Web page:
Next, I input the control points manually. (You can also search for specific sites and locations.) Easy enough to do. I click a point I want to reference on the Fort Pitt map—and then click the same point today on the OpenStreetMap. I do that for a few more points. (You’ll want to do this for as many points as you can verify.) Save & Exit.
Now I’m ready to see the Fort Pitt map overlaid on real space.
It’s almost too easy. I can zoom in/out, pan around, and see how the map moves. I can open the geo-referenced Fort Pitt in Google Earth. Most importantly, I can now impress my friends and colleagues with how quickly I’ve become a hip digital humanist.
I’m sadly not a paid spokesman (is there money in touting map software?) but I’d sing the praises of georeferencer.org all day long. It’s one of the simplest, most straight-forward and intuitive sites out there. If you encounter a map online that hasn’t already been geo-referenced (and those numbers are falling dramatically, thanks to endeavors like Old Maps Online, the British Library’s map project, Harvard’s digital maps collection, David Rumsey, and still many, many more), this should be your first stop.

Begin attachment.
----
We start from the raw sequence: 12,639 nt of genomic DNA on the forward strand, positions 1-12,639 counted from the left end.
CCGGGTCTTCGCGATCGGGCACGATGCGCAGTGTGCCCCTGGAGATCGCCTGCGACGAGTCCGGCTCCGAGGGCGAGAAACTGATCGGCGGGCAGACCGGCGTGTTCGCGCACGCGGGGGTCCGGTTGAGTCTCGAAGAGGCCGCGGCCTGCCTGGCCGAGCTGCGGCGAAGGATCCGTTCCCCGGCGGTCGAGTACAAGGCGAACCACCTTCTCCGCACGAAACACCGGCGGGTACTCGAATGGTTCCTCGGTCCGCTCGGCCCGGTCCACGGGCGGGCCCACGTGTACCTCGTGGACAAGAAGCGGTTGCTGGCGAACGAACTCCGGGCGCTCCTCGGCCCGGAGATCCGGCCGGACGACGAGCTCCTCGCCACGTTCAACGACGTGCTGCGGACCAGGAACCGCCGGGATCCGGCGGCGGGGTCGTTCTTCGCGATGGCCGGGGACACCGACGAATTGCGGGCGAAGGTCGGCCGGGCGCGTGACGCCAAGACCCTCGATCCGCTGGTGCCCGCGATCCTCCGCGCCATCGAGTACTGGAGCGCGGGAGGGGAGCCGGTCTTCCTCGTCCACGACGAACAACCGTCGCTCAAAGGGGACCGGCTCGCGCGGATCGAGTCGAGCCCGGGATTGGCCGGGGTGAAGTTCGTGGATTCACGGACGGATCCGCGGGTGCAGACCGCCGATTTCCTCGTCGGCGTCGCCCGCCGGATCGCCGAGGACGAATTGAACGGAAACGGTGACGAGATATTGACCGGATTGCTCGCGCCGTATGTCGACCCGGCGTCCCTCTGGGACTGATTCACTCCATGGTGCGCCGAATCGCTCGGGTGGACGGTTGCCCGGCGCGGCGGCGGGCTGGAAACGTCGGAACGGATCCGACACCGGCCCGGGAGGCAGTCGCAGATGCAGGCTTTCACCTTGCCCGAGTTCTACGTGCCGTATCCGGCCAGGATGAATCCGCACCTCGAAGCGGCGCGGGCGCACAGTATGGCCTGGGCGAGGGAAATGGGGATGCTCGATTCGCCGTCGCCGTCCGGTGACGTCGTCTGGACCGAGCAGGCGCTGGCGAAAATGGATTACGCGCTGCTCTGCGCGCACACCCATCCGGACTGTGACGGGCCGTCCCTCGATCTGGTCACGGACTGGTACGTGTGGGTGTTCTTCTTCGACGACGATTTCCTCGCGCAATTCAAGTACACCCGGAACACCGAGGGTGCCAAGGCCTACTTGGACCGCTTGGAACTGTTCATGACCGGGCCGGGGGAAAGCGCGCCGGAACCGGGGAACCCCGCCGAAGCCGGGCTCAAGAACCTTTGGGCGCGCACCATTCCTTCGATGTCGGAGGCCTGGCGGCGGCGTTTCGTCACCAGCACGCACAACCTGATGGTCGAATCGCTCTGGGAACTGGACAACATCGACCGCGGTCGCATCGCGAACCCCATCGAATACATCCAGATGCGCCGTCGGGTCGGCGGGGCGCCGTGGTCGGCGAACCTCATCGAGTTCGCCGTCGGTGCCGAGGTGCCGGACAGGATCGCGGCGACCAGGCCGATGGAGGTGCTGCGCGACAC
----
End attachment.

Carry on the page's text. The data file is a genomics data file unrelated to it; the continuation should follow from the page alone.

2. You photographed a map in the archive and now want to see it over geographic space:
Let’s assume this is a manuscript rather than printed map. Do I have permission to reproduce this map? Would I be risking my neck by uploading it online? Am I unsure?
Let’s say I’ve contacted the archive and made sure that I do have permission. I can upload a jpg of my map to flickr or another image-sharing site. Then grab the url once it’s uploaded, and submit the url the same way on georeferencer.org as I did above. Another easy-to-use online platform I would try is MapScholar, which also lends itself very well to multimedia presentations. (I won’t reproduce the entire MapScholar guide since that’s already available on their site, but I highly recommend others seek it out.)